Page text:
By Michael Proffitt
The increasing outsourcing of production to the Far East has introduced heightened complexity into global supply chains.
The increasing outsourcing of production to the Far East has introduced heightened complexity into global supply chains. In addition, product life cycles are shortening, more new products are being introduced at an ever faster pace, customers are becoming more demanding and to add to the equation, companies are attempting to have ever reducing inventory. This is the reality in which the supply chain/logistics teams have to operate and the response to these challenges is critical to the financial health of individual companies.
As a result of these dynamics, and with the increasing complexity through globalisation, supply chain disruption is becoming ever more a risk and as a result has assumed a significantly higher position within a company’s agenda, or if it isn’t, it certainly should be.
A recent paper from Kevin Hendricks and Vinrod Singhal - “The Effect of Supply Chain Disruptions on Long Term Shareholder Value, Profitability and Share Price Volatility”- clearly highlights that companies suffering from supply chain disruption problems experience between 33% and 40% lower stock returns relative to their benchmarks over a three-year period and that these supply chain disruptions have a significant negative effect on profitability. It does not matter who caused the disruption, what was the reason for the disruption, what industry a firm belongs to or when the disruption happened – the outcome is that significant supply chain disruptions devastate corporate performance.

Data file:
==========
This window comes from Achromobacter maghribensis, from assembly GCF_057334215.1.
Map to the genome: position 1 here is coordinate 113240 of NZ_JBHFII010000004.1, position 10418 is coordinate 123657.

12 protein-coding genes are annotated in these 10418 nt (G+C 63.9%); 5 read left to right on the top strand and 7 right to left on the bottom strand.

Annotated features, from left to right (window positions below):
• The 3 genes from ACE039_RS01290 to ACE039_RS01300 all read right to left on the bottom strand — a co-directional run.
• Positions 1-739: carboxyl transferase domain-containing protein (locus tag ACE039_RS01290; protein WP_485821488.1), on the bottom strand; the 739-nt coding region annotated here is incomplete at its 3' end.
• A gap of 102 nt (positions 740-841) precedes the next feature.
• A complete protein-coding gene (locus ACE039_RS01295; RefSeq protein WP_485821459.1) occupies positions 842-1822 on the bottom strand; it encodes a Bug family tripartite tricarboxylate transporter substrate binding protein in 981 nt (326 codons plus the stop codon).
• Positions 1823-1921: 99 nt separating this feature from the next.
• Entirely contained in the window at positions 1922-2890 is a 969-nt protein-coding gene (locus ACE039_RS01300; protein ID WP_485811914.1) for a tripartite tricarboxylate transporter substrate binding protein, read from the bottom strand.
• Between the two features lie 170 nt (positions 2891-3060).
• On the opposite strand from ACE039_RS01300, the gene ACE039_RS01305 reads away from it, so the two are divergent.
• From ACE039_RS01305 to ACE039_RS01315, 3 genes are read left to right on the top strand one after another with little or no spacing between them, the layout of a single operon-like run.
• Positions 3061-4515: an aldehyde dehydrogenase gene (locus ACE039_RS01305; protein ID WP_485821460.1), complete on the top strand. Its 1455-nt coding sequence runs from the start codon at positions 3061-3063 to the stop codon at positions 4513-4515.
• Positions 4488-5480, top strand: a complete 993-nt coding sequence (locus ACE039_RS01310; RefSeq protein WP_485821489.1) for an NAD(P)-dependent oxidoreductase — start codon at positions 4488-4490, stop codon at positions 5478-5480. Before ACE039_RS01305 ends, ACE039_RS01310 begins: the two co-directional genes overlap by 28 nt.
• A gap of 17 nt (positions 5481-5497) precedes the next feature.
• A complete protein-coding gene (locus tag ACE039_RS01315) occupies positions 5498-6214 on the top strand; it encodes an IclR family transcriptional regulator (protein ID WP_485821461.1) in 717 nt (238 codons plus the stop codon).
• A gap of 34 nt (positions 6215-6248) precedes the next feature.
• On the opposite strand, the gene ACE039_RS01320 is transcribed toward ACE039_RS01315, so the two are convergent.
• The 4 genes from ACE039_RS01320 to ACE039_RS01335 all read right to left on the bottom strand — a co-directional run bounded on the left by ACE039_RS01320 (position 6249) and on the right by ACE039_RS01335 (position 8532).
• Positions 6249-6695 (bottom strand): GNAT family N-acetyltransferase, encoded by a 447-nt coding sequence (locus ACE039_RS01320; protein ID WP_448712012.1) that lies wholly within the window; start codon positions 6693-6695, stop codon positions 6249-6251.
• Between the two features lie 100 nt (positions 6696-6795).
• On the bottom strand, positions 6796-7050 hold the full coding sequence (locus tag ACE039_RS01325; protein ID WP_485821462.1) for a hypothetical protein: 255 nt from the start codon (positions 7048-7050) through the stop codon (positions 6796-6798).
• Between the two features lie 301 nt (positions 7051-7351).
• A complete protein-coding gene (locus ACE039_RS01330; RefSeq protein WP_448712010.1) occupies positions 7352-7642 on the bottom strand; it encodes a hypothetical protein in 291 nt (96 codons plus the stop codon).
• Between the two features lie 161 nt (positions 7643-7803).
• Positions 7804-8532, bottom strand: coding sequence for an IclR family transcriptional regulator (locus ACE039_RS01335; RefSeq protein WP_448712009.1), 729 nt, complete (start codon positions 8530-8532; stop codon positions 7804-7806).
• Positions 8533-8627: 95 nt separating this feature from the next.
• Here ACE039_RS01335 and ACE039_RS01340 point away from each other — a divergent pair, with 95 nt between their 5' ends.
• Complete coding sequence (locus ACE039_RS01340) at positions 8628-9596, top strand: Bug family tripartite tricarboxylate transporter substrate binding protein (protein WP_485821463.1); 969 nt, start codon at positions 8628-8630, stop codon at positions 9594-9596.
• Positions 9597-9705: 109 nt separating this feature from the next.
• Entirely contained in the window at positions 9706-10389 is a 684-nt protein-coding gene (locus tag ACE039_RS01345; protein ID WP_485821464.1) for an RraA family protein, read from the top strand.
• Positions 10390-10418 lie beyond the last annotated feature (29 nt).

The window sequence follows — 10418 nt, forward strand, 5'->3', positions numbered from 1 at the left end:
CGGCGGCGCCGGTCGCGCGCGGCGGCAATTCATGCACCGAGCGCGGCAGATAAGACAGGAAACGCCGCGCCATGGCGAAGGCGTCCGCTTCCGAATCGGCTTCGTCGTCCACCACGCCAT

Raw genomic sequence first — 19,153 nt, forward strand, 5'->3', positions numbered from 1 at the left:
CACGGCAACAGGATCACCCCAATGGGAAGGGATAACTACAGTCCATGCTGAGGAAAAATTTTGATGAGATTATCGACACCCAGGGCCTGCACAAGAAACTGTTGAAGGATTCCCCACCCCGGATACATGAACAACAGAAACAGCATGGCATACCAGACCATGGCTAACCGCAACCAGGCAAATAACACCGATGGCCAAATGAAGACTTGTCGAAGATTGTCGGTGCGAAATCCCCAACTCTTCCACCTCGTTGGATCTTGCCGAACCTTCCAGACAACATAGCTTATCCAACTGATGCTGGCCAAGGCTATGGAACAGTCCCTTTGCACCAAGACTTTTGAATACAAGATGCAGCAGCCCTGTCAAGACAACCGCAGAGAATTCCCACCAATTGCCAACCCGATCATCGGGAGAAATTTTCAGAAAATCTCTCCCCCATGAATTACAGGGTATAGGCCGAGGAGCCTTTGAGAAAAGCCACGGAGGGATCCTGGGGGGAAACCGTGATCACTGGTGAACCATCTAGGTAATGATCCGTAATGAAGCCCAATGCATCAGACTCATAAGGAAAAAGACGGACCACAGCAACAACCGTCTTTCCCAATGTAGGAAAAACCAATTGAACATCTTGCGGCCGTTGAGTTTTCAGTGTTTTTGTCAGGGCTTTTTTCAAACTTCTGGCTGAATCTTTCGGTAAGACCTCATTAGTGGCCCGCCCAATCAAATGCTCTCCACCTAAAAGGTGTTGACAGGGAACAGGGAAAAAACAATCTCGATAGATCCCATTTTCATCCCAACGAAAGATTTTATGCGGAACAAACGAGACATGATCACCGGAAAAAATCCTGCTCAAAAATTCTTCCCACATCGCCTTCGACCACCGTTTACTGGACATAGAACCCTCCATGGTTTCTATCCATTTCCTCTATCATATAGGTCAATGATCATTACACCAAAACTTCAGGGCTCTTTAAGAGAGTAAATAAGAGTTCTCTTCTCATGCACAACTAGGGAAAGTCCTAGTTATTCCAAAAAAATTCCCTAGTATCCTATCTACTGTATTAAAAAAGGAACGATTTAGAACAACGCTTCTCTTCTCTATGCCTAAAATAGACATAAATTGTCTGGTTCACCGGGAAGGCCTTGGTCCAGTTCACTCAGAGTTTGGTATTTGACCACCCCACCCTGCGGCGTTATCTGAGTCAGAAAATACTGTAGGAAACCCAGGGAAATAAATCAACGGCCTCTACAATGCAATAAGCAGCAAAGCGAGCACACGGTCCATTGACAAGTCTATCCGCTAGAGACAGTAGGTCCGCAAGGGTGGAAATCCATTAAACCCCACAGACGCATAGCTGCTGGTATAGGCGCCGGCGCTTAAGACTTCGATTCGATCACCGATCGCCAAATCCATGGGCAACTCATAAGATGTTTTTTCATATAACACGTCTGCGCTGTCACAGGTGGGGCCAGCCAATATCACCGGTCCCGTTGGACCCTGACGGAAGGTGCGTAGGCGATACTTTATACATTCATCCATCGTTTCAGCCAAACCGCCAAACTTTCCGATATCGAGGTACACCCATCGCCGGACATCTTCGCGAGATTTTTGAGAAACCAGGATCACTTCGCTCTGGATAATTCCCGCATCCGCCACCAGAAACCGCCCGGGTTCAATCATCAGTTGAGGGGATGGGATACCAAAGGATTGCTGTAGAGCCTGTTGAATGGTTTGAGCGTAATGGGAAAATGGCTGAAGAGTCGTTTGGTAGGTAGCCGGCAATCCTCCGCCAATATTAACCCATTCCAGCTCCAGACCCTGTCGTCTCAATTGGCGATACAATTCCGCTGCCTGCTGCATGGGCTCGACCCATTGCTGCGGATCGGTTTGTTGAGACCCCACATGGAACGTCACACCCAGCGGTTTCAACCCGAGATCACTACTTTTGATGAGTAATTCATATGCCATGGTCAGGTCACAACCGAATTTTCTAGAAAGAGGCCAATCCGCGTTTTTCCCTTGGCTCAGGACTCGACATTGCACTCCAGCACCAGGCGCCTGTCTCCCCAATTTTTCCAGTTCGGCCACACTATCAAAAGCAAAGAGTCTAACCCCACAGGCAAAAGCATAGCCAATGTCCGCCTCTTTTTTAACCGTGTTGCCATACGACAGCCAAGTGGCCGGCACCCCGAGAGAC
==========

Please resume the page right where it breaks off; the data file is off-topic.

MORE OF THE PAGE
Some of the potentials for supply chain disruption are common – security issues, strikes etc – but many are within the control of companies themselves. The challenge is for companies to manage investments in their supply chain and their outsourcing strategy so that they are aware of the risks and take every effort to mitigate these risks. It is now a recognised fact that supply chain investments and initiatives should be undertaken in many instances, not because they reduce cost, but because they increase the reliability of supply chain efficiency.
Managements have a responsibility to their customers, to their employees and their shareholders but nowadays there is a much clearer focus on how managements discharge their responsibilities.
Supply chains affect almost every aspect of a business and a signifi cant failure within the supply chain can have a devastating financial impact on a business. Therefore companies should install supply chain management as an integral element of their board meetings. Unfortunately this is still not the case for many companies and as a result the supply chain/logistics teams do not have the necessary support within the company. Too often it is all about cost reduction, cost reduction and cost reduction.
Companies who have a clear focus on developing a superior supply chain perform significantly better for their customers, their employees and for their shareholders.
Surely this must be the objective for all companies.
Michael Proffitt is the CEO of Dubai Logistics City (DLC). If you would like to comment on this column, please email firstname.lastname@example.org.
It is clear that global supply chains have introduced a new element of a competitive advantage and it is well indicated that risks are inherent in such operations. So it is not a competition between compnaies but among supply chains in the world. A paradigm shift that is still not well realized by many in the Middle East.